Brilliantly evoking the long-vanished world of masters and servants, Margaret Powell's classic memoir of her time in service is the remarkable true story of an indomitable woman who, though she served in the great houses of England, never stopped aiming high.
Brilliantly evoking the long-vanished world of masters and servants portrayed in Downton Abbey and Upstairs, Downstairs, Margaret Powell's classic memoir of her time in service, Below Stairs, is the remarkable true story of an indomitable woman who, though she served in the great houses of England, never stopped aiming high. Powell first arrived at the servants' entrance of one of those great houses in the 1920s. As a kitchen maid - the lowest of the low - she entered an entirely new world; one of stoves to be blacked, vegetables to be scrubbed, mistresses to be appeased, and bootlaces to be ironed. Work started at 5:30am and went on until after dark. It was a far cry from her childhood on the beaches of Hove, where money and food were scarce, but warmth and laughter never were. Yet from the gentleman with a penchant for stroking the housemaids' curlers, to raucous tea-dances with errand boys, to the heartbreaking story of Agnes the pregnant under-parlormaid, fired for being seduced by her mistress's nephew, Margaret's tales of her time in service are told with wit, warmth, and a sharp eye for the prejudices of her situation. Margaret Powell's true story of a life spent in service is a fascinating "downstairs" portrait of the glittering, long-gone worlds behind the closed doors of Downton Abbey and 165 Eaton Place.
I was born in 1907 in Hove, the second child of a family of
seven. My earliest recollection is that other children seemed
to be better off than we were. But our parents cared so much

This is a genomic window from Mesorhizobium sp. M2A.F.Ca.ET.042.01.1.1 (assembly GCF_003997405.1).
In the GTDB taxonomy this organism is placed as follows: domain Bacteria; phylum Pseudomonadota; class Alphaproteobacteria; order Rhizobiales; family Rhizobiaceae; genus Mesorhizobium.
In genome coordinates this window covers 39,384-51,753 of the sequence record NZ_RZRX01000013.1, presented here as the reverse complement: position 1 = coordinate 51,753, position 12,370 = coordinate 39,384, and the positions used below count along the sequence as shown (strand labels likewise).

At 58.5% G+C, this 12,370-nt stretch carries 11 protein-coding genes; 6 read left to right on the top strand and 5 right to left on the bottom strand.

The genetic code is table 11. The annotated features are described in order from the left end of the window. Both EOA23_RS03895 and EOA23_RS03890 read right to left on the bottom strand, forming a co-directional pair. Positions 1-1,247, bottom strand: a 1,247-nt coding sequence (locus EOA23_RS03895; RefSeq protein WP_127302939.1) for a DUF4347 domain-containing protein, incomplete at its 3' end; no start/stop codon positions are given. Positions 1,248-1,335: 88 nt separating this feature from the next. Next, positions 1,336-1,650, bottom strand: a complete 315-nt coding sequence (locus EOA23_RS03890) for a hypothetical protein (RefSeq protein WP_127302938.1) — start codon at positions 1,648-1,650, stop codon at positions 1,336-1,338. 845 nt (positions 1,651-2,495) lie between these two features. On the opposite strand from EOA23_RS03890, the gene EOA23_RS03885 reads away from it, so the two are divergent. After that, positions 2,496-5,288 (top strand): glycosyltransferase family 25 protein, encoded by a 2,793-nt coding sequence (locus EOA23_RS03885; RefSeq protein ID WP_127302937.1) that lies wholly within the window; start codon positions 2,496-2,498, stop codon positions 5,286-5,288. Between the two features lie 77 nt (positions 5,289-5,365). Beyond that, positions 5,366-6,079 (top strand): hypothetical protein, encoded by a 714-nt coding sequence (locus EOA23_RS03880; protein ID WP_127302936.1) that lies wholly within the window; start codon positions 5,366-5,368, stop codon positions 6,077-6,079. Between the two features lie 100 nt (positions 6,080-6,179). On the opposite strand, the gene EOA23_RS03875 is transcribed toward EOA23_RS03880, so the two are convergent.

for us. One particular thing that I always remember was that
every Sunday morning my father used to bring us a comic
and a bag of sweets. You used to be able to get a comic for a
halfpenny plain and a penny coloured. Sometimes now when
I look back at it, I wonder how he managed to do it when he
was out of work and there was no money at all coming in.
My father was a painter and decorator. Sort of general oddjob man. He could do almost anything: repair roofs, or do a bit of plastering; but painting and paper-hanging were his main work. Yet in the neighbourhood where we lived, there was hardly any work in the winter. People didn't want their houses done up then; they couldn't be painted outside and they didn't want the bother of having it all done up inside. So the winters were the ...
Oh sure, the life of a kitchen-maid was all about drudgery and humiliation, but Margaret Powell lets you know right away that there is more to her character than beaten-down servitude... Powell's feistiness does more than simply enliven her account of life in domestic service during the interwar period in England. It sharpens her observations to a fine point and turns her anecdotes into acute critiques of the class system and its hypocrisies.
(Reviewed by Amy Reading).
In Britain in the early twentieth century, occupational options were few for women. Up until World War I, domestic service constituted the largest single employment for English women, even ahead of factory work. The 1901 census shows that approximately 40.5% of the working adult female population worked in service, to which must be added a significant number of girls, some as young as ten. The profession was wholly unregulated. A typical maid would work 80 hours a week, far more than the 56 hours that a factory worker might put in.
The number of servants a family employed was the key index to their social status, and even middle-class families would have had several, but early in the twentieth century, that began to shift. In 1904, a ...
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